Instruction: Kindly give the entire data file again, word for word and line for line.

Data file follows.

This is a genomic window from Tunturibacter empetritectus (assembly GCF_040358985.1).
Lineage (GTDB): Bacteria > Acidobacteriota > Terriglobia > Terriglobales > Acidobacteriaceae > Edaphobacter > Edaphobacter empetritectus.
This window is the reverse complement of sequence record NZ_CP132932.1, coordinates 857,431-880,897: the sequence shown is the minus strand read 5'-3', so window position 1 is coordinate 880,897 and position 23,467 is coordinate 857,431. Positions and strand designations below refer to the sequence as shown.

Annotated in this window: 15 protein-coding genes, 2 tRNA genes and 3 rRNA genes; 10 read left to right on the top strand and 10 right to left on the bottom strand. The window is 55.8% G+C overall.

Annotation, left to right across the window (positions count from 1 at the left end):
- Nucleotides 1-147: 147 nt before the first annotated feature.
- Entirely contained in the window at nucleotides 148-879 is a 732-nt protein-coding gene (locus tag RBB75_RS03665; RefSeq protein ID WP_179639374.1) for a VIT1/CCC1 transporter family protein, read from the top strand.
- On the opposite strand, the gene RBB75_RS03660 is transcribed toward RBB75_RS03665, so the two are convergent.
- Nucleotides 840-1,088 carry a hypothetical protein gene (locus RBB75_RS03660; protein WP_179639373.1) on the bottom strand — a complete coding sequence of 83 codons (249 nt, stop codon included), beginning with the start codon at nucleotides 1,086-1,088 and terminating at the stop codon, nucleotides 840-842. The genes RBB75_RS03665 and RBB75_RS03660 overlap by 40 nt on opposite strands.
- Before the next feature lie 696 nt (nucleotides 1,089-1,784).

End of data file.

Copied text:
This is a genomic window from Tunturibacter empetritectus (assembly GCF_040358985.1).
Lineage (GTDB): Bacteria > Acidobacteriota > Terriglobia > Terriglobales > Acidobacteriaceae > Edaphobacter > Edaphobacter empetritectus.
This window is the reverse complement of sequence record NZ_CP132932.1, coordinates 857,431-880,897: the sequence shown is the minus strand read 5'-3', so window position 1 is coordinate 880,897 and position 23,467 is coordinate 857,431. Positions and strand designations below refer to the sequence as shown.

Annotated in this window: 15 protein-coding genes, 2 tRNA genes and 3 rRNA genes; 10 read left to right on the top strand and 10 right to left on the bottom strand. The window is 55.8% G+C overall.

Annotation, left to right across the window (positions count from 1 at the left end):
- Nucleotides 1-147: 147 nt before the first annotated feature.
- Entirely contained in the window at nucleotides 148-879 is a 732-nt protein-coding gene (locus tag RBB75_RS03665; RefSeq protein ID WP_179639374.1) for a VIT1/CCC1 transporter family protein, read from the top strand.
- On the opposite strand, the gene RBB75_RS03660 is transcribed toward RBB75_RS03665, so the two are convergent.
- Nucleotides 840-1,088 carry a hypothetical protein gene (locus RBB75_RS03660; protein WP_179639373.1) on the bottom strand — a complete coding sequence of 83 codons (249 nt, stop codon included), beginning with the start codon at nucleotides 1,086-1,088 and terminating at the stop codon, nucleotides 840-842. The genes RBB75_RS03665 and RBB75_RS03660 overlap by 40 nt on opposite strands.
- Before the next feature lie 696 nt (nucleotides 1,089-1,784).